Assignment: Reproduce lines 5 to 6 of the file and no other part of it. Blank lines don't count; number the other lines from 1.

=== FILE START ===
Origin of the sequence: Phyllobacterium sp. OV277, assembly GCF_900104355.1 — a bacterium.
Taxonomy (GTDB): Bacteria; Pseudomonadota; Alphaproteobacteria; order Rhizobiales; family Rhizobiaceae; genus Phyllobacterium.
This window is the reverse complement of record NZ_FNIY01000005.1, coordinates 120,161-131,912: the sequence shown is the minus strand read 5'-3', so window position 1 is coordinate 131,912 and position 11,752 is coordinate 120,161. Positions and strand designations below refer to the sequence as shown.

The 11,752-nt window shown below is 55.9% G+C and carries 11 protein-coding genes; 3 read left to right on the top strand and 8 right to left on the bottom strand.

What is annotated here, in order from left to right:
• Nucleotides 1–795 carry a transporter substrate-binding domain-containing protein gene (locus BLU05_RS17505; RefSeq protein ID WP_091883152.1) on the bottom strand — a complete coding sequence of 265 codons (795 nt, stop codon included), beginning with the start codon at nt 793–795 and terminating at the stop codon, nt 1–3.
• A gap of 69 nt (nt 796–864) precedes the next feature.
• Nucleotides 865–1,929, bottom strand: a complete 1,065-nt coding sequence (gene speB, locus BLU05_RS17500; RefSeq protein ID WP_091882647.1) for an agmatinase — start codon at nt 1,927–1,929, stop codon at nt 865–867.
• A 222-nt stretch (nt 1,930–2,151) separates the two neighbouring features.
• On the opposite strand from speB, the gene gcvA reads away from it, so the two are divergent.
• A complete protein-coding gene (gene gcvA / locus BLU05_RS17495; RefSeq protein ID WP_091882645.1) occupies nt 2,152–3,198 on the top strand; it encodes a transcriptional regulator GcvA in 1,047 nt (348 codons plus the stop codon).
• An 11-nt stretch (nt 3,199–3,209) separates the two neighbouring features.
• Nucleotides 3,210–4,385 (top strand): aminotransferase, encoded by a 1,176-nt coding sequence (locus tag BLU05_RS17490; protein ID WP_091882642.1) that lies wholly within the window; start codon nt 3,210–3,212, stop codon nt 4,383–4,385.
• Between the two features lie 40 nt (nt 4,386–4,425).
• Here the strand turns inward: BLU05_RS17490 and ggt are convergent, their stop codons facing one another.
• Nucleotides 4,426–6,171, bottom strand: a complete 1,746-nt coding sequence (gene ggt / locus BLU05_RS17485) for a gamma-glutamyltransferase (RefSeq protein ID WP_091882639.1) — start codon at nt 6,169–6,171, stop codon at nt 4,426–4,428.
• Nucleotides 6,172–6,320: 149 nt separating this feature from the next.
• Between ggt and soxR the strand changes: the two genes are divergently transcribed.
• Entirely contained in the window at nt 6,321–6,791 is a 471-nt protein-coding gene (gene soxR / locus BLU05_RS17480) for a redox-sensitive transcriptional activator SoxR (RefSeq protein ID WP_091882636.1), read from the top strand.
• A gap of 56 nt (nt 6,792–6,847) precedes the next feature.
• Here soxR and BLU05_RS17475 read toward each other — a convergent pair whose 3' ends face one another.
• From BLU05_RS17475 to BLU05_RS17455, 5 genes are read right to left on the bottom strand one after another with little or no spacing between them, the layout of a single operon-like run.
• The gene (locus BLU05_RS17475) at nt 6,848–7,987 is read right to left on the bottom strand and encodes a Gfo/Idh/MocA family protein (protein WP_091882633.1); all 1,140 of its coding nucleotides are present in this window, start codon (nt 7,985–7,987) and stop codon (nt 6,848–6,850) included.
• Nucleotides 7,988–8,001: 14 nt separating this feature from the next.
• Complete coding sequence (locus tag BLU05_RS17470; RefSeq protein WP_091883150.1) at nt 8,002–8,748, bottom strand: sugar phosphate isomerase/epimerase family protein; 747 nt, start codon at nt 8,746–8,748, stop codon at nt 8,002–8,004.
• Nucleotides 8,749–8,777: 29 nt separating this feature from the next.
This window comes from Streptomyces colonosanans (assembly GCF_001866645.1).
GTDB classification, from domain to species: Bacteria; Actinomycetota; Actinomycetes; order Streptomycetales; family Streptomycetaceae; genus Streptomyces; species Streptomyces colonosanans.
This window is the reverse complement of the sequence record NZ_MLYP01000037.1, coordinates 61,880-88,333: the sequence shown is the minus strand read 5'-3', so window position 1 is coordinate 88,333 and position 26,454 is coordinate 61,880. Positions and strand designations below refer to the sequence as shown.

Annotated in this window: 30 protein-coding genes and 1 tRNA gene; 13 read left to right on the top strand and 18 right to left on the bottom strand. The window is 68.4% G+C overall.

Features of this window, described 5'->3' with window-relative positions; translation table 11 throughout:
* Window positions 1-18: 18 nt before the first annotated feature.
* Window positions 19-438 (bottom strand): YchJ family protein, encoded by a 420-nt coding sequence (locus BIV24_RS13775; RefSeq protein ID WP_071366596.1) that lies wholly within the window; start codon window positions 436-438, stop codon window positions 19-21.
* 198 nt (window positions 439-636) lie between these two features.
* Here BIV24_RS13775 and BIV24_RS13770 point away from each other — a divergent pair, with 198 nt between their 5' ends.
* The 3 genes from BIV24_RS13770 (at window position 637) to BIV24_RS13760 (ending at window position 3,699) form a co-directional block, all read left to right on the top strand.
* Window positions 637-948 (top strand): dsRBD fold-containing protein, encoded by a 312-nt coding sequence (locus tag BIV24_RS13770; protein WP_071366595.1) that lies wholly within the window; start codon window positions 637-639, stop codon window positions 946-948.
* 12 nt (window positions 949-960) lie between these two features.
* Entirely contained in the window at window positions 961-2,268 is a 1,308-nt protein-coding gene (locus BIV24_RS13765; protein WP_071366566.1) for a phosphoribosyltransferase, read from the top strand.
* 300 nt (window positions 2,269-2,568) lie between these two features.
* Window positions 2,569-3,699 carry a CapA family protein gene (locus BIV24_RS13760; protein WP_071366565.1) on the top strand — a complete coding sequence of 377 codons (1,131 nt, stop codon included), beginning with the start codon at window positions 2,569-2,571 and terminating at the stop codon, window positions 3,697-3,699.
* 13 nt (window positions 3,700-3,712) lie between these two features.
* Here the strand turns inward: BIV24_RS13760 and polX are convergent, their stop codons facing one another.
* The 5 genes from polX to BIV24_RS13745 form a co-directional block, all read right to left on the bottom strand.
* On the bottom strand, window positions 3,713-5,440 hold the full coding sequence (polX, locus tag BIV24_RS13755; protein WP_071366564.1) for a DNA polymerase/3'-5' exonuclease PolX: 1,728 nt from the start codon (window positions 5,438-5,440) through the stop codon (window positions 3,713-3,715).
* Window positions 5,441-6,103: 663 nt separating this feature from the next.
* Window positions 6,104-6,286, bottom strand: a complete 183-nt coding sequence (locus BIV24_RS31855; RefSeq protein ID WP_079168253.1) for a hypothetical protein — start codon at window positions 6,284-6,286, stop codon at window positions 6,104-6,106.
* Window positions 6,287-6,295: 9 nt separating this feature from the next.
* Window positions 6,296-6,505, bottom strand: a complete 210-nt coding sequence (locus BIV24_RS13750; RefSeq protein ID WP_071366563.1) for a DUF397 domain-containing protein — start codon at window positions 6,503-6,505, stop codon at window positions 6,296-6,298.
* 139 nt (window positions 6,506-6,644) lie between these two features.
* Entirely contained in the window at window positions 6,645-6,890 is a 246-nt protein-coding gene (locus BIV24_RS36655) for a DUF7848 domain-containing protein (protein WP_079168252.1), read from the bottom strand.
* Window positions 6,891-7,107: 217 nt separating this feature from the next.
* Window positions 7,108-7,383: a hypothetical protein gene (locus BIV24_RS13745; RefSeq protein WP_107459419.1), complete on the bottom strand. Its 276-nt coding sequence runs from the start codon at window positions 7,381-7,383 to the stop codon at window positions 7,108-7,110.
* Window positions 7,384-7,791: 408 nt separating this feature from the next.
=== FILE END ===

What is annotated here, in order from left to right:
• Nucleotides 1–795 carry a transporter substrate-binding domain-containing protein gene (locus BLU05_RS17505; RefSeq protein ID WP_091883152.1) on the bottom strand — a complete coding sequence of 265 codons (795 nt, stop codon included), beginning with the start codon at nt 793–795 and terminating at the stop codon, nt 1–3.